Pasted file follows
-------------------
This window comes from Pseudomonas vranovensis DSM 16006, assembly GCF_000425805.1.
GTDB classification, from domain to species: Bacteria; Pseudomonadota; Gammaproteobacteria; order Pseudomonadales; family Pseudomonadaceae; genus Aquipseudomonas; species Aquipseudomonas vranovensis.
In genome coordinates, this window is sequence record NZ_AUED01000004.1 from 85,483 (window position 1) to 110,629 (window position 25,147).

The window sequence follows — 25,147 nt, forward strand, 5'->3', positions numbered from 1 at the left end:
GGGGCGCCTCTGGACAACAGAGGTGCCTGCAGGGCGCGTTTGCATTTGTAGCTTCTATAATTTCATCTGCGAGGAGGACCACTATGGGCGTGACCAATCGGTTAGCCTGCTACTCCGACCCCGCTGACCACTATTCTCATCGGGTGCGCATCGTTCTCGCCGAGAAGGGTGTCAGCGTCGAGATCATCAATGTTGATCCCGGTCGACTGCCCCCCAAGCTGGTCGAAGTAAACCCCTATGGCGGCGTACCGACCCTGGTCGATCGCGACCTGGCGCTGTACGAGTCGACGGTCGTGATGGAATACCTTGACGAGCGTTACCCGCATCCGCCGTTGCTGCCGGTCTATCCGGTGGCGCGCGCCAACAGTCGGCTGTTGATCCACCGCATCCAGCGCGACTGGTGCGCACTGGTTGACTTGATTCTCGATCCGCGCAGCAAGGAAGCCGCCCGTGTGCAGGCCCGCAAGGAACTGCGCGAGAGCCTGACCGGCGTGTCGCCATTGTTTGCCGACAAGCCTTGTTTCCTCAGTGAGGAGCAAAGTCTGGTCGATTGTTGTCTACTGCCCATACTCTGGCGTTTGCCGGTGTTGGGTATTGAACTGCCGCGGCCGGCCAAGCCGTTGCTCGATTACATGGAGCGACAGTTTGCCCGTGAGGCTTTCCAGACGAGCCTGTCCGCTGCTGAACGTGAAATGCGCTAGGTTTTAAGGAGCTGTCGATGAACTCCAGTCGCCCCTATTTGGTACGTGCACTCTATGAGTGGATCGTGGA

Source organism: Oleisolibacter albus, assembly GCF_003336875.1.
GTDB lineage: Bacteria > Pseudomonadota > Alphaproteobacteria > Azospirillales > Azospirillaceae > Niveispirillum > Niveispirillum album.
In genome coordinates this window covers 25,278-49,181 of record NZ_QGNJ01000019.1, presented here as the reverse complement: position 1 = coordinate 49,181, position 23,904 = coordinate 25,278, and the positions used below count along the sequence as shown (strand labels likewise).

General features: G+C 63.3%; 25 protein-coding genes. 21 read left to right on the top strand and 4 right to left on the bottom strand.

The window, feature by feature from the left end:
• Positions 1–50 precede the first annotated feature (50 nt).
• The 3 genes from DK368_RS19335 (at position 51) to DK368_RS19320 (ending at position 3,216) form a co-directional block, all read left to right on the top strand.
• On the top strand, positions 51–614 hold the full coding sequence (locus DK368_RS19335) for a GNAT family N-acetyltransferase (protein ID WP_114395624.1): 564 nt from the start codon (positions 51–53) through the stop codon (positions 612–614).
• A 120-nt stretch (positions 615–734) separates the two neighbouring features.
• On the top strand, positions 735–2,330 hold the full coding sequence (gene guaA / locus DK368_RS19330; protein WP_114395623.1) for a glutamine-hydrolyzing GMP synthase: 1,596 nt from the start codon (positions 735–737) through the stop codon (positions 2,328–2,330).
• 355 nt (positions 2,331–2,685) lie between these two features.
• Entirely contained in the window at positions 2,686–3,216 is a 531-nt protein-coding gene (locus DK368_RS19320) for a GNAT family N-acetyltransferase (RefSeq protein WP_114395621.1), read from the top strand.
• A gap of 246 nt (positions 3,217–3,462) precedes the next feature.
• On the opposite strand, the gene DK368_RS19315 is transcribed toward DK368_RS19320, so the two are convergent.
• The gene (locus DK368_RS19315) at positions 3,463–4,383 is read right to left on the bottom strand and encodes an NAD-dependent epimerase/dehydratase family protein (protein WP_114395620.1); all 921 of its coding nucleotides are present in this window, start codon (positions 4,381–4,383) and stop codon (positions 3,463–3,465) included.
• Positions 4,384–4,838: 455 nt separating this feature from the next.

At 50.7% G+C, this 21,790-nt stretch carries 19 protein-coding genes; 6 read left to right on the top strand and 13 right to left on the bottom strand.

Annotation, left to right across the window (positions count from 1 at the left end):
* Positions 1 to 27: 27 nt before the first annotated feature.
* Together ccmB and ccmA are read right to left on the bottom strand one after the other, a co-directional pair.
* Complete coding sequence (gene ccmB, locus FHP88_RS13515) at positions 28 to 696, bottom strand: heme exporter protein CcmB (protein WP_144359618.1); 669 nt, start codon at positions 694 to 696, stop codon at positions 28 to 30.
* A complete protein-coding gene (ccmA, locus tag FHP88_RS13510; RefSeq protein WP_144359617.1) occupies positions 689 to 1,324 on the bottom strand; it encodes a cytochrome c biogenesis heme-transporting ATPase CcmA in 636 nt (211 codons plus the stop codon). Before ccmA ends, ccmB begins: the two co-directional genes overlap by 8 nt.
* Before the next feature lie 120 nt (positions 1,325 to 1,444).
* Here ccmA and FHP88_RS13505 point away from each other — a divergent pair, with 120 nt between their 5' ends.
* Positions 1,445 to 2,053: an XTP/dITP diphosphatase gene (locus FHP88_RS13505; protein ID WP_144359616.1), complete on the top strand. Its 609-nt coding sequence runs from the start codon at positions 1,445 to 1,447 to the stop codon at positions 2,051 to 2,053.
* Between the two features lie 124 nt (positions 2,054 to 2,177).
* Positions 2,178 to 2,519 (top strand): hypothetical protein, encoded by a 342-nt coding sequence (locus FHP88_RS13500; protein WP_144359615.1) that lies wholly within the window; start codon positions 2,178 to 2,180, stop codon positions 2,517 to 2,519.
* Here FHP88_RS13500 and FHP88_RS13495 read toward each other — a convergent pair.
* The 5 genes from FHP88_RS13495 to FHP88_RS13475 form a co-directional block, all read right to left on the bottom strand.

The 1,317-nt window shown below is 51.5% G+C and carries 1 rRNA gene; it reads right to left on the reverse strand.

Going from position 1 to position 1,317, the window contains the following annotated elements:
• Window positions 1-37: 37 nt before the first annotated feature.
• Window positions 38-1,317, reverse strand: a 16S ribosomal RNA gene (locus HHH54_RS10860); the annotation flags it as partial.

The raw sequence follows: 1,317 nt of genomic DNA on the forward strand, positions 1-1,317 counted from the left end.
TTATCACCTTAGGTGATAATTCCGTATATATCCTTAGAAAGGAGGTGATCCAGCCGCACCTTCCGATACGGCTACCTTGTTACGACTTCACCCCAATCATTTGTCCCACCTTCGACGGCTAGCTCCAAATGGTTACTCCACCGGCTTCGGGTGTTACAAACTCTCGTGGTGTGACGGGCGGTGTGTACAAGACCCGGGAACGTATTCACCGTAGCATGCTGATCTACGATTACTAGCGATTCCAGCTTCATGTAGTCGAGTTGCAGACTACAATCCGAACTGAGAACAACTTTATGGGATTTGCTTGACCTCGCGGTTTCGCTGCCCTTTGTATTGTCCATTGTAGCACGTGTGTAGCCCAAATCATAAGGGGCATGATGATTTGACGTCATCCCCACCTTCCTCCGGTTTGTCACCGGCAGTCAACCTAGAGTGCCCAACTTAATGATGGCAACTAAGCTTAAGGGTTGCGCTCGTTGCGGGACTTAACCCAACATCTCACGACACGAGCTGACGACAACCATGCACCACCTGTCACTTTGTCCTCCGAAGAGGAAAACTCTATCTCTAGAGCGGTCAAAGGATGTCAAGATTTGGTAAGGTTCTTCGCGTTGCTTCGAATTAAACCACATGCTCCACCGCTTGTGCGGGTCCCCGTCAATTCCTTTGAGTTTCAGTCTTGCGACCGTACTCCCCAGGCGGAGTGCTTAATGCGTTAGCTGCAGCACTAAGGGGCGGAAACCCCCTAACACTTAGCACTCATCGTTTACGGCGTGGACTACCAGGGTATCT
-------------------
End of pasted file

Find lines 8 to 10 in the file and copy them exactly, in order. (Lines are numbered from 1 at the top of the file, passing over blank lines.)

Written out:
In genome coordinates this window covers 25,278-49,181 of record NZ_QGNJ01000019.1, presented here as the reverse complement: position 1 = coordinate 49,181, position 23,904 = coordinate 25,278, and the positions used below count along the sequence as shown (strand labels likewise).

General features: G+C 63.3%; 25 protein-coding genes. 21 read left to right on the top strand and 4 right to left on the bottom strand.

The window, feature by feature from the left end: